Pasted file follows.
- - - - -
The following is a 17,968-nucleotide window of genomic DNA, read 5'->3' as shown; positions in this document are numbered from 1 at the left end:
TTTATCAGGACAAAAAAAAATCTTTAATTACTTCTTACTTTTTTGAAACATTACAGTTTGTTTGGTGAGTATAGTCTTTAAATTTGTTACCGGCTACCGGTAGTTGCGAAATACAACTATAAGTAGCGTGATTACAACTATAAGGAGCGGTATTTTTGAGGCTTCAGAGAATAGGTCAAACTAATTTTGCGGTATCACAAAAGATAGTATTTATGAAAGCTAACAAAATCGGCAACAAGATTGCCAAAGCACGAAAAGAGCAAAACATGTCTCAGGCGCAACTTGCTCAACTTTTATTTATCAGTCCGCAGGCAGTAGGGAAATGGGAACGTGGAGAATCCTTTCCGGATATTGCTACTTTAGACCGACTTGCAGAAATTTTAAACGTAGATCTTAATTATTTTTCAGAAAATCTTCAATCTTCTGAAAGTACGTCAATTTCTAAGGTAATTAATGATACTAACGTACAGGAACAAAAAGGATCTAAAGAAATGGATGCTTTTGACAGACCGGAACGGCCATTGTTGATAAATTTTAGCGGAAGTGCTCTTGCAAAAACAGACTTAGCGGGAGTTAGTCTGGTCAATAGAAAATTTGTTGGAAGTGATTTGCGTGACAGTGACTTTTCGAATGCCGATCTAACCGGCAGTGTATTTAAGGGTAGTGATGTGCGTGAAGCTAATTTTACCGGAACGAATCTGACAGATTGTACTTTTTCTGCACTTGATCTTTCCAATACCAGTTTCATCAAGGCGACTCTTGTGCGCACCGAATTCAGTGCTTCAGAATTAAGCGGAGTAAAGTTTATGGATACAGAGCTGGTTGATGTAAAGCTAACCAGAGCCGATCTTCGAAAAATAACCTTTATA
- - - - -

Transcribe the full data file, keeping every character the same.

The following is a 17,968-nucleotide window of genomic DNA, read 5'->3' as shown; positions in this document are numbered from 1 at the left end:
TTTATCAGGACAAAAAAAAATCTTTAATTACTTCTTACTTTTTTGAAACATTACAGTTTGTTTGGTGAGTATAGTCTTTAAATTTGTTACCGGCTACCGGTAGTTGCGAAATACAACTATAAGTAGCGTGATTACAACTATAAGGAGCGGTATTTTTGAGGCTTCAGAGAATAGGTCAAACTAATTTTGCGGTATCACAAAAGATAGTATTTATGAAAGCTAACAAAATCGGCAACAAGATTGCCAAAGCACGAAAAGAGCAAAACATGTCTCAGGCGCAACTTGCTCAACTTTTATTTATCAGTCCGCAGGCAGTAGGGAAATGGGAACGTGGAGAATCCTTTCCGGATATTGCTACTTTAGACCGACTTGCAGAAATTTTAAACGTAGATCTTAATTATTTTTCAGAAAATCTTCAATCTTCTGAAAGTACGTCAATTTCTAAGGTAATTAATGATACTAACGTACAGGAACAAAAAGGATCTAAAGAAATGGATGCTTTTGACAGACCGGAACGGCCATTGTTGATAAATTTTAGCGGAAGTGCTCTTGCAAAAACAGACTTAGCGGGAGTTAGTCTGGTCAATAGAAAATTTGTTGGAAGTGATTTGCGTGACAGTGACTTTTCGAATGCCGATCTAACCGGCAGTGTATTTAAGGGTAGTGATGTGCGTGAAGCTAATTTTACCGGAACGAATCTGACAGATTGTACTTTTTCTGCACTTGATCTTTCCAATACCAGTTTCATCAAGGCGACTCTTGTGCGCACCGAATTCAGTGCTTCAGAATTAAGCGGAGTAAAGTTTATGGATACAGAGCTGGTTGATGTAAAGCTAACCAGAGCCGATCTTCGAAAAATAACCTTTATA